8.3 The Data Model

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The data model we will use for the database tables is based loosely on the W3C's Document Object Model (DOM). Briefly put, the DOM represents an XML document as a node tree, with a top-level document node supporting a tree of nodes (representing elements) and leaves (representing text, CDATA, entity references, processing instructions, and comments). Like the DOM, our data model will need to support namespaces, must maintain the distinction between elements and attributes, and should be able to accommodate text and CDATA content of any length.

Listing 8.1 shows an example XML document (in this case a WML file designed to be displayed on a WAP-enabled mobile device), and Figure 8.1 shows the corresponding DOM; note that a document node is above the root element <wml>. For simplicity, attributes have not been shown in the diagram, text leaves are represented by a graphic, and whitespace (consisting of carriage returns and spaces for indentation) has been ignored.

Listing 8.1 Example XML Document
<?xml version="1.0"?>
 <card id="cFirst" title="First card" newcontext="true">
  <p align="center">
   <img src="/images/logo.wbmp" alt="Logo" align="middle"/>
   Content of the first card.
   <a href="#cSecond">Next card</a>
 <card id="cSecond" title="Second card">
  <p align="center">
   Content of the second card.
Figure 8.1. Example XML Document Represented as a Node Tree


The W3C's DOM specifications (Levels 1, 2, and 3) detail the methods and interfaces that are required of a "DOM-compliant" application. These methods are largely concerned with the creation, querying, and manipulation of nodes, and the DOM provides a rich interface for interacting with XML document content.

Most DOM applications create DOM representations of XML documents in memory, which allows for rapid access but creates a limitation on the size of documents that may be considered; this problem becomes even more significant in a Web services environment in which multiple users or agents may be carrying out DOM manipulations simultaneously. Clearly, if an XML database can provide a DOM-compliant API, then the problem of memory limitations can be avoided almost entirely; despite the increased latency (since calls to DOM methods will require round trips to the database, rather than in-memory computations), this situation will be substantially more scalable as we consider large documents in multiuser environments. The system described in this chapter could easily be extended to provide full DOM compliance and hence provide a migration path for applications that are starting to feel the pinch of memory limitations.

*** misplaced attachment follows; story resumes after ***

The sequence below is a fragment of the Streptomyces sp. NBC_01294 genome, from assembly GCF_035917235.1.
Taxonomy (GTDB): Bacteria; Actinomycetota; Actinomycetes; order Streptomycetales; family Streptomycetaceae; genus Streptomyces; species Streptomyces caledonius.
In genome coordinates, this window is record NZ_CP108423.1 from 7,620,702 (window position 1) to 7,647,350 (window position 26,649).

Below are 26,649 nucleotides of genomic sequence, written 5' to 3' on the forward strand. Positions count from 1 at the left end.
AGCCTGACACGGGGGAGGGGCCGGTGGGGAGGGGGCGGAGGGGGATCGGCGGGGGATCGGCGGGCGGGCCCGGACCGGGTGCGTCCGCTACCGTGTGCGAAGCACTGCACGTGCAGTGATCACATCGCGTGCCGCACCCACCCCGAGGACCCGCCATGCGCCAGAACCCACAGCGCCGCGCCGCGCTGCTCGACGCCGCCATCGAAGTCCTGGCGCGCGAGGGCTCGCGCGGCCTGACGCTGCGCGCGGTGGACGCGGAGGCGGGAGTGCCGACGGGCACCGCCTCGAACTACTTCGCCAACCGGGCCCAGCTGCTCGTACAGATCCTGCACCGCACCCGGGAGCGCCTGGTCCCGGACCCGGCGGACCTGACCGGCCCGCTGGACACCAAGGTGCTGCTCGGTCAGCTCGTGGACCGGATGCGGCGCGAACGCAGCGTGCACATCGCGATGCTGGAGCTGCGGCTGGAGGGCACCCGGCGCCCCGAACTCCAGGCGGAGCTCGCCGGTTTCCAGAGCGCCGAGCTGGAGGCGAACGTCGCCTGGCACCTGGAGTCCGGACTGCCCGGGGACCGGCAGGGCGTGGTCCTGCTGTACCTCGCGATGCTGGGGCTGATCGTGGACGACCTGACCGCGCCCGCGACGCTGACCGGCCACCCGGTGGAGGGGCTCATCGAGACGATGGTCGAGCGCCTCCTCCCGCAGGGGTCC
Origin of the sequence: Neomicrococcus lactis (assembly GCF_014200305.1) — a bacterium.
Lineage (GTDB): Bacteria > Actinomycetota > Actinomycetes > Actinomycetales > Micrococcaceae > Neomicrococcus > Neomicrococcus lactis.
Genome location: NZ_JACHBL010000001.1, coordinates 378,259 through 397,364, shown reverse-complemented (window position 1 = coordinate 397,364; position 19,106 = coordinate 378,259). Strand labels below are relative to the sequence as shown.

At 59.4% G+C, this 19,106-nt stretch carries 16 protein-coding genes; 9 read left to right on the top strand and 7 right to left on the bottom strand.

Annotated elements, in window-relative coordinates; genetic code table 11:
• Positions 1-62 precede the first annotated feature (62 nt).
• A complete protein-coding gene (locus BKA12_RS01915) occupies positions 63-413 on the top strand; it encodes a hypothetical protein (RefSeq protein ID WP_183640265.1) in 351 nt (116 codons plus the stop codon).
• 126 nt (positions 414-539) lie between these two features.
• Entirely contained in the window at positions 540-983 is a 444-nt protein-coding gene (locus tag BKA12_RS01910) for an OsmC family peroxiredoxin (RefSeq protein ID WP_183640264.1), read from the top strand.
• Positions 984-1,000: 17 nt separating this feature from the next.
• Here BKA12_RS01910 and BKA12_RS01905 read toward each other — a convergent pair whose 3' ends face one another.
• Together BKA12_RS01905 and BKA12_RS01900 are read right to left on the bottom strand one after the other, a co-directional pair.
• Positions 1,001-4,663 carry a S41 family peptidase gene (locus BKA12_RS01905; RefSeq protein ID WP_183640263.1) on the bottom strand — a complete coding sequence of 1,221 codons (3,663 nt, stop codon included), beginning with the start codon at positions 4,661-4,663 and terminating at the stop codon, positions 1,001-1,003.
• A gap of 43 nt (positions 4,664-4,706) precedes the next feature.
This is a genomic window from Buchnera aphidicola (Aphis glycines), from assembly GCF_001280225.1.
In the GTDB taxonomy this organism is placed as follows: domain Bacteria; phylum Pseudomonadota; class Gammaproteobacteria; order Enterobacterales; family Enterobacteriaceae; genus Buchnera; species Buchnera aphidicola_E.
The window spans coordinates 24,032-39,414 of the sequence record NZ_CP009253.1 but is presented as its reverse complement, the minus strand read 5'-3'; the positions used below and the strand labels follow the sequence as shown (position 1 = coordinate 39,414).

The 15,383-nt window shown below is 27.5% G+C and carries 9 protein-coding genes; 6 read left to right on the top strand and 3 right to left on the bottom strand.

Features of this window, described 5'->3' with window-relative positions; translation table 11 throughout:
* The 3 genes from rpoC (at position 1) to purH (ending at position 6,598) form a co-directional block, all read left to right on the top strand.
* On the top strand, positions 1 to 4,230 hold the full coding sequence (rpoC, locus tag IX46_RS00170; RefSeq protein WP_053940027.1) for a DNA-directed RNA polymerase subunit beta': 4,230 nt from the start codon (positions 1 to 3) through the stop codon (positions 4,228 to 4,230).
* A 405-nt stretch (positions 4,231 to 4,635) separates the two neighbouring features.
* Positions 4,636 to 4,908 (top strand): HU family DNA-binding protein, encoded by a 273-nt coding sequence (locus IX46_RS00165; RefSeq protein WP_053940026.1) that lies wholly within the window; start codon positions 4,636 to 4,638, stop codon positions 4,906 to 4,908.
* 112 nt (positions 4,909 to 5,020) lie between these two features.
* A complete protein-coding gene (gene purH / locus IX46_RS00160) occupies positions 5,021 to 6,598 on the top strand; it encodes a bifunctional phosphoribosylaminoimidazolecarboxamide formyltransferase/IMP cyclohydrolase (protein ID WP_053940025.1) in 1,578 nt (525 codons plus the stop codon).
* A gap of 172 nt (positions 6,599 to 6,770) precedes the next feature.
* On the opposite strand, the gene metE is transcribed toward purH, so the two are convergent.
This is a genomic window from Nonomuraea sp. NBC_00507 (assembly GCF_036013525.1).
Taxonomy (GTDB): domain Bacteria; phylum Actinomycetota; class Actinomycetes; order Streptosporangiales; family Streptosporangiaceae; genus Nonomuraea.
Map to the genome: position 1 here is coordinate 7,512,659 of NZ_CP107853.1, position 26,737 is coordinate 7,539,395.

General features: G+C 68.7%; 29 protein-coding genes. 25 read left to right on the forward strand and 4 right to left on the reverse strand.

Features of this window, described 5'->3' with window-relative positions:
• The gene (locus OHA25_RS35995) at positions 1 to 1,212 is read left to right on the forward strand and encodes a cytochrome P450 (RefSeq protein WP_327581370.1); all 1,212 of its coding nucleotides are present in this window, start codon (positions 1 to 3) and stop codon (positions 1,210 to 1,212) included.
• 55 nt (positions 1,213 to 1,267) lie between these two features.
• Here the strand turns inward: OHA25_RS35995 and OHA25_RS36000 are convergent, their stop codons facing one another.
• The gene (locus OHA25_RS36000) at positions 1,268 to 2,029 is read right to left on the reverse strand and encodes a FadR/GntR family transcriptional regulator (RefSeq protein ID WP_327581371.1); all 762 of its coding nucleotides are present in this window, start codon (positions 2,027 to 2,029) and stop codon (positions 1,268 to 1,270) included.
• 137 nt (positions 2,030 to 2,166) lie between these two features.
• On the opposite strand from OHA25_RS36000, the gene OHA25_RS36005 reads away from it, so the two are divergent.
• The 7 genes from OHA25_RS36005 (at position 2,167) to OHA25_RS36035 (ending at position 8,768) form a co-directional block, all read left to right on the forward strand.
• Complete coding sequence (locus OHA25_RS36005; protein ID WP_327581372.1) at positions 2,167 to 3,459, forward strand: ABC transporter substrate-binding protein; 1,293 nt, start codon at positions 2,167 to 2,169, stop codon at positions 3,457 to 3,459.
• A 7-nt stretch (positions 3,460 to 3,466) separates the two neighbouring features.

8.3.1 DOM Storage in Relational Databases

So how can we create a DOM representation of an XML document in a relational database, and is it possible to do so in a way that will be able to offer reasonable performance? Since the DOM is a node tree, we can learn much from the SQL experts who have tackled the issue of storing trees in relational databases. The two most common approaches are known (in Joe Celko's terminology [Celko 2000]) as the Adjacency List Model and the Nested Sets Model. The former does not store child order?not a problem for some trees (such as a hierarchical view of the components of an electric toaster), but this model is clearly incompatible with XML, in which elements are ordered?we cannot arbitrarily change the order of paragraphs in an XHTML document, for example. Another problem of the Adjacency List Model is that it is costly to recreate the original tree, as it typically involves a recursive "walk" over the entire node set, since (typically) each node only knows about its parent.

8.3.2 The Nested Sets Model

Fortunately, the second approach, the Nested Sets Model, turns out to be an almost perfect match for XML; in fact, we might say that XML is an ideal serialization syntax for Nested Sets data. In the Nested Sets Model, each node is stored with two integer coordinates (we will call them x and y, representing left and right), which allow us to preserve order and a sense of location in the hierarchy. These coordinates are assigned at the time of storage (or creation) by walking the node tree from top-down and from left to right, numbering as we go. Figure 8.2 shows the previous node tree with the nodes numbered in accordance with the Nested Sets Model.

Figure 8.2. Sample Node Tree, with Nested Sets Coordinates


This two-coordinate system provides simple methods for navigation and structure elucidation, for example:

  • The next sibling (x', y') of any given node (x, y) has x' = y + 1.

  • The first child (x', y') of any given node (x, y) has x' = x + 1.

  • The descendant nodes (x', y') of a given node (x, y) have x , x' , y and x , y' , y.

  • The ancestor nodes (x', y') of a given node (x, y) have x' < x > y' and x' , y . y'.

  • The parent node of (x, y) has the largest x' in the set defined by x' , x . y'.

This labeling scheme clearly facilitates the rapid serialization of documents (or fragments thereof), at the expense of relabeling parts of the document when new nodes are added or shuffled around.


Part IV: Applications of XML